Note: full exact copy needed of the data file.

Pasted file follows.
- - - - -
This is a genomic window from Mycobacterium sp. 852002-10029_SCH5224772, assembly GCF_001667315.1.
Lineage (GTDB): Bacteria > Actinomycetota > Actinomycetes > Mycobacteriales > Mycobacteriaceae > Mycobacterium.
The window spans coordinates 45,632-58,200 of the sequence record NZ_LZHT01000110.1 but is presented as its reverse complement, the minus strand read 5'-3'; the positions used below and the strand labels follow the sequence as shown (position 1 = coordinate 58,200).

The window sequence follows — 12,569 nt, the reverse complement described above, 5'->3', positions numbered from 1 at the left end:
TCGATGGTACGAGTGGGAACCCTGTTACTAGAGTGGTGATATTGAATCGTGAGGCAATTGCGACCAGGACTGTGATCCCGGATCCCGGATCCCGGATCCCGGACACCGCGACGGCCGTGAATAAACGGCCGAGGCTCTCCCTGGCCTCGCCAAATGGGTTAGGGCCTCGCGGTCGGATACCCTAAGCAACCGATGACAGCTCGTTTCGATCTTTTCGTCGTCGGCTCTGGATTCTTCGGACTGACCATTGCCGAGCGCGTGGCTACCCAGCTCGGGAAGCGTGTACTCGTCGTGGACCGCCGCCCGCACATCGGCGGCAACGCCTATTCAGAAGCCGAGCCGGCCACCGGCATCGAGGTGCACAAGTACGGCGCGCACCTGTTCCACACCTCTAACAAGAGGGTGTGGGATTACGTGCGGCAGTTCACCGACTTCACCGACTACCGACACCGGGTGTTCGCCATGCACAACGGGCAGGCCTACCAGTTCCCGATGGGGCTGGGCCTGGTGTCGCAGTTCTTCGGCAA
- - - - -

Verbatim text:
This is a genomic window from Mycobacterium sp. 852002-10029_SCH5224772, assembly GCF_001667315.1.
Lineage (GTDB): Bacteria > Actinomycetota > Actinomycetes > Mycobacteriales > Mycobacteriaceae > Mycobacterium.
The window spans coordinates 45,632-58,200 of the sequence record NZ_LZHT01000110.1 but is presented as its reverse complement, the minus strand read 5'-3'; the positions used below and the strand labels follow the sequence as shown (position 1 = coordinate 58,200).

The window sequence follows — 12,569 nt, the reverse complement described above, 5'->3', positions numbered from 1 at the left end:
TCGATGGTACGAGTGGGAACCCTGTTACTAGAGTGGTGATATTGAATCGTGAGGCAATTGCGACCAGGACTGTGATCCCGGATCCCGGATCCCGGATCCCGGACACCGCGACGGCCGTGAATAAACGGCCGAGGCTCTCCCTGGCCTCGCCAAATGGGTTAGGGCCTCGCGGTCGGATACCCTAAGCAACCGATGACAGCTCGTTTCGATCTTTTCGTCGTCGGCTCTGGATTCTTCGGACTGACCATTGCCGAGCGCGTGGCTACCCAGCTCGGGAAGCGTGTACTCGTCGTGGACCGCCGCCCGCACATCGGCGGCAACGCCTATTCAGAAGCCGAGCCGGCCACCGGCATCGAGGTGCACAAGTACGGCGCGCACCTGTTCCACACCTCTAACAAGAGGGTGTGGGATTACGTGCGGCAGTTCACCGACTTCACCGACTACCGACACCGGGTGTTCGCCATGCACAACGGGCAGGCCTACCAGTTCCCGATGGGGCTGGGCCTGGTGTCGCAGTTCTTCGGCAA